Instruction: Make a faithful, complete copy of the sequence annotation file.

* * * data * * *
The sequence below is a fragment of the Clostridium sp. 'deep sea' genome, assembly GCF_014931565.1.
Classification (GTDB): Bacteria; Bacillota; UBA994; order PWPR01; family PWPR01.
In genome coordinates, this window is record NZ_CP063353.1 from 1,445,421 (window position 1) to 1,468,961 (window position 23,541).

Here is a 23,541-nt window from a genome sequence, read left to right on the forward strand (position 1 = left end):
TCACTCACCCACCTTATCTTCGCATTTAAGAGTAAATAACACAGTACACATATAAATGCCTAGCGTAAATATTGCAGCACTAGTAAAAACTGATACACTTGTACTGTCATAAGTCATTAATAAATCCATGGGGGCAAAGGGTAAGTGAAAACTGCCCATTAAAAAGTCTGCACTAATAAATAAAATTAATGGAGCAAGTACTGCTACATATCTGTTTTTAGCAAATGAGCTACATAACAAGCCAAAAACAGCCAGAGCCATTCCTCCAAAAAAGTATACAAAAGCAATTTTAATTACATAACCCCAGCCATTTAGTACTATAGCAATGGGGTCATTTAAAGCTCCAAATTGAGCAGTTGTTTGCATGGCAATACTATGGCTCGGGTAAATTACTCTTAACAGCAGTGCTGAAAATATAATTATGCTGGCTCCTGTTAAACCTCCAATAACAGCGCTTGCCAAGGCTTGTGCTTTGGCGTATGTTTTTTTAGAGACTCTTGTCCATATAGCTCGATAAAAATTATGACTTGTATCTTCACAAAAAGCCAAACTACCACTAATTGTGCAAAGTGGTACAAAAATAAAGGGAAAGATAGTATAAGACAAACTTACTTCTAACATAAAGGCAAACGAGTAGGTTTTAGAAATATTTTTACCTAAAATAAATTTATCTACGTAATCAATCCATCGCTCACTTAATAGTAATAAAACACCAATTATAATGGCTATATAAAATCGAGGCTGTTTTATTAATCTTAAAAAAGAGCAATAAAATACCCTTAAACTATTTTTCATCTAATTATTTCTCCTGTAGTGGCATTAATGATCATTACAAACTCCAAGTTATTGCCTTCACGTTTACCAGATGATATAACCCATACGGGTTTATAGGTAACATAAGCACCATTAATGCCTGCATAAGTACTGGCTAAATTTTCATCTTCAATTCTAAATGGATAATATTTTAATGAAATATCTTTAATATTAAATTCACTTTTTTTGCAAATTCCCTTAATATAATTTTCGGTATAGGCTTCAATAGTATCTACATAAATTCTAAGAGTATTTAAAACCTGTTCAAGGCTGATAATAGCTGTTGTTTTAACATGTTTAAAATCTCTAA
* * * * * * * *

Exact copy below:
The sequence below is a fragment of the Clostridium sp. 'deep sea' genome, assembly GCF_014931565.1.
Classification (GTDB): Bacteria; Bacillota; UBA994; order PWPR01; family PWPR01.
In genome coordinates, this window is record NZ_CP063353.1 from 1,445,421 (window position 1) to 1,468,961 (window position 23,541).

Here is a 23,541-nt window from a genome sequence, read left to right on the forward strand (position 1 = left end):
TCACTCACCCACCTTATCTTCGCATTTAAGAGTAAATAACACAGTACACATATAAATGCCTAGCGTAAATATTGCAGCACTAGTAAAAACTGATACACTTGTACTGTCATAAGTCATTAATAAATCCATGGGGGCAAAGGGTAAGTGAAAACTGCCCATTAAAAAGTCTGCACTAATAAATAAAATTAATGGAGCAAGTACTGCTACATATCTGTTTTTAGCAAATGAGCTACATAACAAGCCAAAAACAGCCAGAGCCATTCCTCCAAAAAAGTATACAAAAGCAATTTTAATTACATAACCCCAGCCATTTAGTACTATAGCAATGGGGTCATTTAAAGCTCCAAATTGAGCAGTTGTTTGCATGGCAATACTATGGCTCGGGTAAATTACTCTTAACAGCAGTGCTGAAAATATAATTATGCTGGCTCCTGTTAAACCTCCAATAACAGCGCTTGCCAAGGCTTGTGCTTTGGCGTATGTTTTTTTAGAGACTCTTGTCCATATAGCTCGATAAAAATTATGACTTGTATCTTCACAAAAAGCCAAACTACCACTAATTGTGCAAAGTGGTACAAAAATAAAGGGAAAGATAGTATAAGACAAACTTACTTCTAACATAAAGGCAAACGAGTAGGTTTTAGAAATATTTTTACCTAAAATAAATTTATCTACGTAATCAATCCATCGCTCACTTAATAGTAATAAAACACCAATTATAATGGCTATATAAAATCGAGGCTGTTTTATTAATCTTAAAAAAGAGCAATAAAATACCCTTAAACTATTTTTCATCTAATTATTTCTCCTGTAGTGGCATTAATGATCATTACAAACTCCAAGTTATTGCCTTCACGTTTACCAGATGATATAACCCATACGGGTTTATAGGTAACATAAGCACCATTAATGCCTGCATAAGTACTGGCTAAATTTTCATCTTCAATTCTAAATGGATAATATTTTAATGAAATATCTTTAATATTAAATTCACTTTTTTTGCAAATTCCCTTAATATAATTTTCGGTATAGGCTTCAATAGTATCTACATAAATTCTAAGAGTATTTAAAACCTGTTCAAGGCTGATAATAGCTGTTGTTTTAACATGTTTAAAATCTCTAA